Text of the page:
I could see the pain and loss in her eyes, but I also saw a glimmer of hope. A hope that her mother’s spirit would live on, even in death. I took her hand and squeezed it gently, offering what little comfort I could. “Your mother was stubborn in the face of death,” I said softly. “She faced her illness with courage and strength, and she was never alone. She had you, her family, and us by her side every step of the way.” I could see that my words had brought some comfort to the daughter, but I knew that the road ahead would not be easy. Grief is a difficult burden to bear, and it takes time to heal.
As I left the hospital that day, I couldn’t help but feel a sense of sadness and loss. The patient I had worked so hard to save was gone, and her daughter was left to pick up the pieces. But I also felt a sense of comfort knowing that we had done everything we could to make her final moments as comfortable as possible. I have always wondered why I chose this, yet I get up every day with a new ray of hope that I am making someone’s life easier and maybe someone’s death. I have witnessed the fragility of life and the courage of those who face death. I have seen patients fight for every breath, and families hold on to every hope. I have also seen patients let go peacefully, and families find closure and acceptance. I have learned that every life is precious, and every death is meaningful. I have empathy for those who are suffering because I have suffered too. I have lost colleagues, friends, and loved ones to illness and tragedy. I have struggled with grief, guilt, and burnout. I know what it is like to feel helpless, hopeless, and alone. But I also know what it is like to find strength, support, and resilience. I know that there is always a reason to live, to love, and to heal.
The Emotional Toll of End-of-Life Care: A Personal Perspective
I have realized that the care at end-of-life is not just about providing medical care. It is about providing comfort, dignity, and respect to patients and their families. It is about creating a safe space where patients can spend their final days surrounded by loved ones and without the pain and discomfort that often comes with aggressive medical treatments.
As an intensivist, I have seen the end-of life care process far too many times. It is a process that often leaves us, healthcare providers, grappling with mental and emotional turmoil. Many people in non-medical professions as well as patients and families may assume that doctors have a professional detachment from death and dying, but the truth is far from it. Doctors, too, are human beings who experience grief, loss, and sadness when a patient dies. The emotional toll of caring for a dying patient is overwhelming and it is not something that can be easily put aside. We find ourselves struggling with our emotions and grappling with feelings of inadequacy, guilt, and failure. We ask ourselves if we did enough, if we could have done something differently, or if there was something we missed. These thoughts can be suffocating and can lead to burnout, depression, and even suicide.
One of the most challenging aspects of care at end-of-life is the feeling of helplessness. As doctors, we are used to being able to fix problems and make things better. But when it comes to end-of life care, there is often nothing we can do to stop the inevitable. It is a feeling of powerlessness that can be overwhelming and frustrating.
We should show compassion and sympathy for ourselves. End-of-life care is an emotionally challenging and mentally exhausting process for healthcare providers. We experience the same emotions as everyone else, and the guilt and helplessness can be overwhelming. It is a critical part of our job, and we have to provide comfort, dignity, and respect to patients and their families. As healthcare providers, we must find a way to balance our emotions with our duty to provide the best possible care to our patients.
Prioritizing Mental Health: Advice for Fellow Doctors Struggling with Emotional Turmoil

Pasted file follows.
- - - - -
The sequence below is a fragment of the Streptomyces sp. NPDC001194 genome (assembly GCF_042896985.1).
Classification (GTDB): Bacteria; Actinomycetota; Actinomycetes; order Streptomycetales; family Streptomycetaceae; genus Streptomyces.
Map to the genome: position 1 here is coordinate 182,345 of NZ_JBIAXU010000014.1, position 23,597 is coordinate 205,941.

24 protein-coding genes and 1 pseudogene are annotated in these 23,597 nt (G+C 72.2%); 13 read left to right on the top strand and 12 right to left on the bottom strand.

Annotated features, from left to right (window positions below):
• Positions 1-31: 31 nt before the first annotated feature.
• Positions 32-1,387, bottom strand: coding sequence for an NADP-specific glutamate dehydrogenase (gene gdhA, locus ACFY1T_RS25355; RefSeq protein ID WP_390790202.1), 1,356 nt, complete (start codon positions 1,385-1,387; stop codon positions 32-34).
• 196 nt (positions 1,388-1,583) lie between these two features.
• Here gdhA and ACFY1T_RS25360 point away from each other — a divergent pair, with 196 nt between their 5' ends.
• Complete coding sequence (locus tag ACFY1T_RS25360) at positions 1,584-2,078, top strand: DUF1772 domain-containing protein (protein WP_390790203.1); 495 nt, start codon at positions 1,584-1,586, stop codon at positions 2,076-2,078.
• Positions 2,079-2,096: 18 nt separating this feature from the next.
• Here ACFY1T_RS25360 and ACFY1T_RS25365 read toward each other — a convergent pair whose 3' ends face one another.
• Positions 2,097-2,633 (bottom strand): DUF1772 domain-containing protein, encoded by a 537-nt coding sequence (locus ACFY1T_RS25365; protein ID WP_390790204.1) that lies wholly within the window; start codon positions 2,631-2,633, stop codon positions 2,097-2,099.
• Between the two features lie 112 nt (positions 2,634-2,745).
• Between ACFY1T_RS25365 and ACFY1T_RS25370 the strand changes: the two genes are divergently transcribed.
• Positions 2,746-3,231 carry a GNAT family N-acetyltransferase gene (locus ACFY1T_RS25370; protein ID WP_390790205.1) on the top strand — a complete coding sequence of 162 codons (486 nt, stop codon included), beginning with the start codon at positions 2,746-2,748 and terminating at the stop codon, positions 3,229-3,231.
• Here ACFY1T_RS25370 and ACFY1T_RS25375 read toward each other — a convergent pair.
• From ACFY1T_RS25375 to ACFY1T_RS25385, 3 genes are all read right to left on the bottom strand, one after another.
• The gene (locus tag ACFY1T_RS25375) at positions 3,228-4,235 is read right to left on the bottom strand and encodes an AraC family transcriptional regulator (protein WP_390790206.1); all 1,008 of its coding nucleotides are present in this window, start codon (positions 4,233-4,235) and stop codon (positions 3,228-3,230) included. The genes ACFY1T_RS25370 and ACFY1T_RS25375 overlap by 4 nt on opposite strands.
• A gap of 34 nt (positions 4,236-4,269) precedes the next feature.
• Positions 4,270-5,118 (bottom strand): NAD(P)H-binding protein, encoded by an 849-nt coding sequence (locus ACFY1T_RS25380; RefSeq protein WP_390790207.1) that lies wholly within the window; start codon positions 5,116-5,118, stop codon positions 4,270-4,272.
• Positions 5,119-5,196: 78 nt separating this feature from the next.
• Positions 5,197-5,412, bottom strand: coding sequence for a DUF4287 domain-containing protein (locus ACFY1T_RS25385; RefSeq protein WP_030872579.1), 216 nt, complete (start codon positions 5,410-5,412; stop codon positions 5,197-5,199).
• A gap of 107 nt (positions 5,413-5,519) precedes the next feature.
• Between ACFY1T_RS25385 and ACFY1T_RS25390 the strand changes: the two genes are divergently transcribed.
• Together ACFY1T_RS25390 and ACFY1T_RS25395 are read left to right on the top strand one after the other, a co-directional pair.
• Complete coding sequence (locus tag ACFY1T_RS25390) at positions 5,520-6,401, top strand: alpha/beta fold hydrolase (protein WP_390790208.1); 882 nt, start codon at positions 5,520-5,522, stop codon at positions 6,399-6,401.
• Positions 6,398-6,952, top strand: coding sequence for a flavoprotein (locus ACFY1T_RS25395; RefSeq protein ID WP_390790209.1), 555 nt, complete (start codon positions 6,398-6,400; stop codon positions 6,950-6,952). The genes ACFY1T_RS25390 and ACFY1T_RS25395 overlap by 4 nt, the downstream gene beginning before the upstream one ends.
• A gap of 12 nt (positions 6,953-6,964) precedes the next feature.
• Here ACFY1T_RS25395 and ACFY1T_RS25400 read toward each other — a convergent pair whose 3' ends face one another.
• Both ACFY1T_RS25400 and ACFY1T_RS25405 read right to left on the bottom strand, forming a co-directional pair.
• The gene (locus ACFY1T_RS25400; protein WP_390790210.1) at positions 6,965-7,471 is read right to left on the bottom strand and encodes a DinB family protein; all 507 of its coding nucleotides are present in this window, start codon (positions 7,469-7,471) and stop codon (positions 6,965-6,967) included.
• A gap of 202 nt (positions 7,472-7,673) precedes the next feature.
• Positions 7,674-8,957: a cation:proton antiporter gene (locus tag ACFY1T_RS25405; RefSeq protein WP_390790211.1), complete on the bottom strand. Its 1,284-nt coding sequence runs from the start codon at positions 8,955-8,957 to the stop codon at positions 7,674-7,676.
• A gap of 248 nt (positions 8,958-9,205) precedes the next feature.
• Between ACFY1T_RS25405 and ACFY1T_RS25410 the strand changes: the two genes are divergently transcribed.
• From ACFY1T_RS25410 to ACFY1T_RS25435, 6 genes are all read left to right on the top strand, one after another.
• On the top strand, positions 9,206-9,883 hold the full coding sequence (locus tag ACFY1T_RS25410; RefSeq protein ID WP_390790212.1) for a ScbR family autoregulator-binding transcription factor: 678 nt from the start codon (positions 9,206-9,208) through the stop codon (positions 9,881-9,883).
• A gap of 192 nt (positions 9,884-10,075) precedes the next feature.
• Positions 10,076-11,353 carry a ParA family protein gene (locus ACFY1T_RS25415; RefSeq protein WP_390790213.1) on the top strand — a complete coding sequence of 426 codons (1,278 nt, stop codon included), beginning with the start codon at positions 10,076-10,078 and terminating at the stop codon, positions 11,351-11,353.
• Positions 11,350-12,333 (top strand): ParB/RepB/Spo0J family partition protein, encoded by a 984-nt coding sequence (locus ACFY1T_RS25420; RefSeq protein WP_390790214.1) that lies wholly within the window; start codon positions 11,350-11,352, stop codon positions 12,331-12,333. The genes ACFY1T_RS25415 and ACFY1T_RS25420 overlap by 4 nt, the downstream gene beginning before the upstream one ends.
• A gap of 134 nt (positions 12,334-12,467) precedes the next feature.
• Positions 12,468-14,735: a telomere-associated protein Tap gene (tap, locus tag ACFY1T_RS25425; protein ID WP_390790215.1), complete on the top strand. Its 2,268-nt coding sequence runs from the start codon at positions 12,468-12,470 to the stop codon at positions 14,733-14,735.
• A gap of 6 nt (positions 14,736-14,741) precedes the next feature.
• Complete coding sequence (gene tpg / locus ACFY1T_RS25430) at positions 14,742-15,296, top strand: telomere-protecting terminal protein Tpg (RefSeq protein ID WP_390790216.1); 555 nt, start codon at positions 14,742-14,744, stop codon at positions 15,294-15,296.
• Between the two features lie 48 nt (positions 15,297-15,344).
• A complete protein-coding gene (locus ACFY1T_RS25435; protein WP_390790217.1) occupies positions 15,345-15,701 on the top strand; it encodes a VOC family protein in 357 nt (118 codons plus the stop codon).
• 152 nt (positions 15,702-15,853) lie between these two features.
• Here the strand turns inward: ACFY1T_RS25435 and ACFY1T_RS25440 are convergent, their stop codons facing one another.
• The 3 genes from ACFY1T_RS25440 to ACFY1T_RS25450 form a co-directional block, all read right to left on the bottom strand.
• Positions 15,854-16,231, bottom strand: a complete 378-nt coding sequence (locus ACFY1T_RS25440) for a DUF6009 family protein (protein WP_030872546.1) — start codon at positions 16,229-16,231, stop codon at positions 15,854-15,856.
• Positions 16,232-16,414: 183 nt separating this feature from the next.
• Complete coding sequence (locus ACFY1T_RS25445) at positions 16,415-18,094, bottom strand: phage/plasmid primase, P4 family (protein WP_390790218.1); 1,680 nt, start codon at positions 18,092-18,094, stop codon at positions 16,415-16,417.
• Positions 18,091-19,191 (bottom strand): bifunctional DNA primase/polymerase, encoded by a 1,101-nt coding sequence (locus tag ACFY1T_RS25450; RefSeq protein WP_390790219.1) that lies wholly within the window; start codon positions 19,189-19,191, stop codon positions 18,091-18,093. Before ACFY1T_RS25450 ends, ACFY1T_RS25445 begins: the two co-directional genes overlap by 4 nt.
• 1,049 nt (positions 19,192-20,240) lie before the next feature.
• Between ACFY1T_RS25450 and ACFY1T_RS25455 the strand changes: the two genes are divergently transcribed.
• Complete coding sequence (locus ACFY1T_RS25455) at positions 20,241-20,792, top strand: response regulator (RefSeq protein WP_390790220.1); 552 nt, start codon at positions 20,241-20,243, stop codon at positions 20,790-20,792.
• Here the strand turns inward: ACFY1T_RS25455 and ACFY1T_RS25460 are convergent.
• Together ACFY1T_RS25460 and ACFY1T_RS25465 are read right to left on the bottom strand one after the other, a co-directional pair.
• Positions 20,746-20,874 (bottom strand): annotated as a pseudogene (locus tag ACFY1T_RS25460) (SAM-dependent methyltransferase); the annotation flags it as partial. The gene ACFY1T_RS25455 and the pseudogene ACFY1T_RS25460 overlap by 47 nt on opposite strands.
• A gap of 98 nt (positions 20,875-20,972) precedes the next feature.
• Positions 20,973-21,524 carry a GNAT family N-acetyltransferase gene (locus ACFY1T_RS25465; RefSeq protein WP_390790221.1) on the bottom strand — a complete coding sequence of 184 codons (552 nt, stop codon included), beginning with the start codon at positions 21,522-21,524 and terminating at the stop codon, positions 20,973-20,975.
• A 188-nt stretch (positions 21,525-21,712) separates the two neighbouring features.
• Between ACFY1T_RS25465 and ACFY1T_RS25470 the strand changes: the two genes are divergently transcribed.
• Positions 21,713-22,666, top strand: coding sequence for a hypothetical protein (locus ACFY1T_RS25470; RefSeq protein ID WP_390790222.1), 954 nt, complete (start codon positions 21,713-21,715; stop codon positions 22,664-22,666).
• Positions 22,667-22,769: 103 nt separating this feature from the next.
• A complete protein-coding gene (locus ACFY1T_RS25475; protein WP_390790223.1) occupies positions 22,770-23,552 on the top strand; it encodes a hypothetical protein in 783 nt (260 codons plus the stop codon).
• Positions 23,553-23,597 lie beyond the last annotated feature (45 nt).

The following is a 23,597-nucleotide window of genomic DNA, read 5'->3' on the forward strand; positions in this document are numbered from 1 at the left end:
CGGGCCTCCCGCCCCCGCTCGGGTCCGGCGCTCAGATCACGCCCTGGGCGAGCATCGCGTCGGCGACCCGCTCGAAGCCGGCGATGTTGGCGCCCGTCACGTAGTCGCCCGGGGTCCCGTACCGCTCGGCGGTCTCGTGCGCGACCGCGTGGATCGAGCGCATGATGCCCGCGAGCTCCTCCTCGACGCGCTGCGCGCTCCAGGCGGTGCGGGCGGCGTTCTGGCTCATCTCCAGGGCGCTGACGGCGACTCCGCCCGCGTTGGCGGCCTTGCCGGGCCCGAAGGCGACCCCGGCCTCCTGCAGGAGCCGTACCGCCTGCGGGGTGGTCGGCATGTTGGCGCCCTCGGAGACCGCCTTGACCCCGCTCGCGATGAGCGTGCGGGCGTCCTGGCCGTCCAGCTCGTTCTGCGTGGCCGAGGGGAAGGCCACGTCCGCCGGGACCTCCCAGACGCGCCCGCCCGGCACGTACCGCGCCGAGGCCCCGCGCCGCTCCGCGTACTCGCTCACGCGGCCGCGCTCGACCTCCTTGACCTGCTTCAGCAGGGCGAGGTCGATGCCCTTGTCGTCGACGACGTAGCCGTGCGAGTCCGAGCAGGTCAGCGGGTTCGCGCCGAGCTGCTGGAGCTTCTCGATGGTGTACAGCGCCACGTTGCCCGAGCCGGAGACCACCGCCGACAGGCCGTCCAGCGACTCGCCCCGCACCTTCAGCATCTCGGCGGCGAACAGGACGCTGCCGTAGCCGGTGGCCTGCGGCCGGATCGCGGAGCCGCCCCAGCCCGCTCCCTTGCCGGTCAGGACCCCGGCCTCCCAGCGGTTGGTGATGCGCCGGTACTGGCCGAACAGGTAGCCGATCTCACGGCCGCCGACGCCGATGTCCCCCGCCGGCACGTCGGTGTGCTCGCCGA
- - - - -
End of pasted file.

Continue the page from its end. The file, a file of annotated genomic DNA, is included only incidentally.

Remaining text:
“As a profession, we need to recognize that caring for the dying is emotionally taxing and that we are not immune to the psychological challenges it presents. It’s essential to prioritize our own well-being so that we can continue to provide compassionate care to our patients.”Dr Ira Byock, palliative care physician and author.
Through my career, I have learned some valuable lessons on how to cope with the emotional toll of end-of-life care. I would like to share some advice with my fellow doctors who might be struggling with similar issues. Taking care of ourselves is crucial in maintaining good mental health. This means making time for activities that bring us joy, whether it’s exercising, reading, spending time with loved ones, or pursuing a hobby. We also need to make sure we are getting enough sleep, eating a balanced diet, and practicing relaxation techniques such as meditation or deep breathing. Surveys have shown that 85% of physicians have experienced some sort of mental health issue.
So, I have a few pieces of advice to share, some of which helped me in those arduous days:
- Prioritize self-care: Taking care of ourselves is crucial in maintaining good mental health. This means making time for activities that bring us joy, whether it’s exercising, reading, spending time with loved ones, or pursuing a hobby. We also need to make sure we are getting enough sleep, eating a balanced diet, and practicing relaxation techniques such as meditation or deep breathing.
- Seek support: It’s essential to have a support system of family, friends, or colleagues whom we can talk to about our feelings and experiences. It’s also important to seek professional help if needed, such as seeing a therapist or counselor. Mental health should be treated just as important as physical health, and seeking help is a sign of strength, not weakness.
- Practice mindfulness: Mindfulness is a technique that helps us focus on the present moment and be more aware of our thoughts and feelings without judgment. It can help manage stress and anxiety.
- Accept our limitations: As doctors, we often feel like we need to be perfect and have all the answers. However, it’s important to recognize that we are only human and that we have limitations. It’s okay to ask for help or to admit when we don’t know something. We also need to be able to accept that sometimes, despite our best efforts, we may not be able to save every patient.
- Find meaning in our work: Our work as doctors can be incredibly meaningful and rewarding, but it can also be emotionally challenging. It’s important to find meaning in our work and to remind ourselves of the positive impact we have on our patients’ lives. Focusing on this can help us stay motivated and connected to our purpose.
Remember, taking care of our mental health is just as important as taking care of our physical health. By prioritizing self-care, seeking support, practicing mindfulness, accepting our limitations, and finding meaning in our work, we can better cope with the emotional toll of end of-life care and prevent burnout.